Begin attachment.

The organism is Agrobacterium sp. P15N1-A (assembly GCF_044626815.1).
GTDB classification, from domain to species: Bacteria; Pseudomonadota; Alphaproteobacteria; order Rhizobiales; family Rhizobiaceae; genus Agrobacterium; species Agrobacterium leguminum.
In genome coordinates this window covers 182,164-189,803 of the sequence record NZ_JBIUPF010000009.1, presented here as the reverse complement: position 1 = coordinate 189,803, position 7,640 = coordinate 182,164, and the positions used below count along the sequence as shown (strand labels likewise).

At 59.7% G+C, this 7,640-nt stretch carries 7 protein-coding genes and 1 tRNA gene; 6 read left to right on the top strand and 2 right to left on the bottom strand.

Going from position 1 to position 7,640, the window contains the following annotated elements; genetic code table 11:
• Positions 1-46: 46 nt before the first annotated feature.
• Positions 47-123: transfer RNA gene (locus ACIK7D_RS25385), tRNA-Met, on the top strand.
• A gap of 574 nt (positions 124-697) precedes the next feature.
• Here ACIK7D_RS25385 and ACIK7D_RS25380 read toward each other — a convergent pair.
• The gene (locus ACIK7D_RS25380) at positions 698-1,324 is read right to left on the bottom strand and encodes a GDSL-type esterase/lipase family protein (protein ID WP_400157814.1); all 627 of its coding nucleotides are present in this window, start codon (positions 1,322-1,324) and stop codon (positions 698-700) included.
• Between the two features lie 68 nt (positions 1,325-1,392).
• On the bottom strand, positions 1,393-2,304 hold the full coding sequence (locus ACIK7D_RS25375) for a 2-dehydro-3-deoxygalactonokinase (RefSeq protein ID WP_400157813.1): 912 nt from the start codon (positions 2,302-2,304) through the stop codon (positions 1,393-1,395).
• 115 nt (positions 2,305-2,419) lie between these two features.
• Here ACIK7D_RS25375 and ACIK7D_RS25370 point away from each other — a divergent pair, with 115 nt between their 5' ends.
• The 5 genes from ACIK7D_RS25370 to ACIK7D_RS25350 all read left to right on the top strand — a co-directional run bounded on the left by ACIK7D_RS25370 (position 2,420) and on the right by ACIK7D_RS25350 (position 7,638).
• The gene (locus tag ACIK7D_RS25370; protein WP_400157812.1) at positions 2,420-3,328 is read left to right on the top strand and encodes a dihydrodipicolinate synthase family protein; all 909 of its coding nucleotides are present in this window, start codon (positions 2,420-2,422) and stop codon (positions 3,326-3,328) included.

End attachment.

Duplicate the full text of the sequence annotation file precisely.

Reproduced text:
The organism is Agrobacterium sp. P15N1-A (assembly GCF_044626815.1).
GTDB classification, from domain to species: Bacteria; Pseudomonadota; Alphaproteobacteria; order Rhizobiales; family Rhizobiaceae; genus Agrobacterium; species Agrobacterium leguminum.
In genome coordinates this window covers 182,164-189,803 of the sequence record NZ_JBIUPF010000009.1, presented here as the reverse complement: position 1 = coordinate 189,803, position 7,640 = coordinate 182,164, and the positions used below count along the sequence as shown (strand labels likewise).

At 59.7% G+C, this 7,640-nt stretch carries 7 protein-coding genes and 1 tRNA gene; 6 read left to right on the top strand and 2 right to left on the bottom strand.

Going from position 1 to position 7,640, the window contains the following annotated elements; genetic code table 11:
• Positions 1-46: 46 nt before the first annotated feature.
• Positions 47-123: transfer RNA gene (locus ACIK7D_RS25385), tRNA-Met, on the top strand.
• A gap of 574 nt (positions 124-697) precedes the next feature.
• Here ACIK7D_RS25385 and ACIK7D_RS25380 read toward each other — a convergent pair.
• The gene (locus ACIK7D_RS25380) at positions 698-1,324 is read right to left on the bottom strand and encodes a GDSL-type esterase/lipase family protein (protein ID WP_400157814.1); all 627 of its coding nucleotides are present in this window, start codon (positions 1,322-1,324) and stop codon (positions 698-700) included.
• Between the two features lie 68 nt (positions 1,325-1,392).
• On the bottom strand, positions 1,393-2,304 hold the full coding sequence (locus ACIK7D_RS25375) for a 2-dehydro-3-deoxygalactonokinase (RefSeq protein ID WP_400157813.1): 912 nt from the start codon (positions 2,302-2,304) through the stop codon (positions 1,393-1,395).
• 115 nt (positions 2,305-2,419) lie between these two features.
• Here ACIK7D_RS25375 and ACIK7D_RS25370 point away from each other — a divergent pair, with 115 nt between their 5' ends.
• The 5 genes from ACIK7D_RS25370 to ACIK7D_RS25350 all read left to right on the top strand — a co-directional run bounded on the left by ACIK7D_RS25370 (position 2,420) and on the right by ACIK7D_RS25350 (position 7,638).
• The gene (locus tag ACIK7D_RS25370; protein WP_400157812.1) at positions 2,420-3,328 is read left to right on the top strand and encodes a dihydrodipicolinate synthase family protein; all 909 of its coding nucleotides are present in this window, start codon (positions 2,420-2,422) and stop codon (positions 3,326-3,328) included.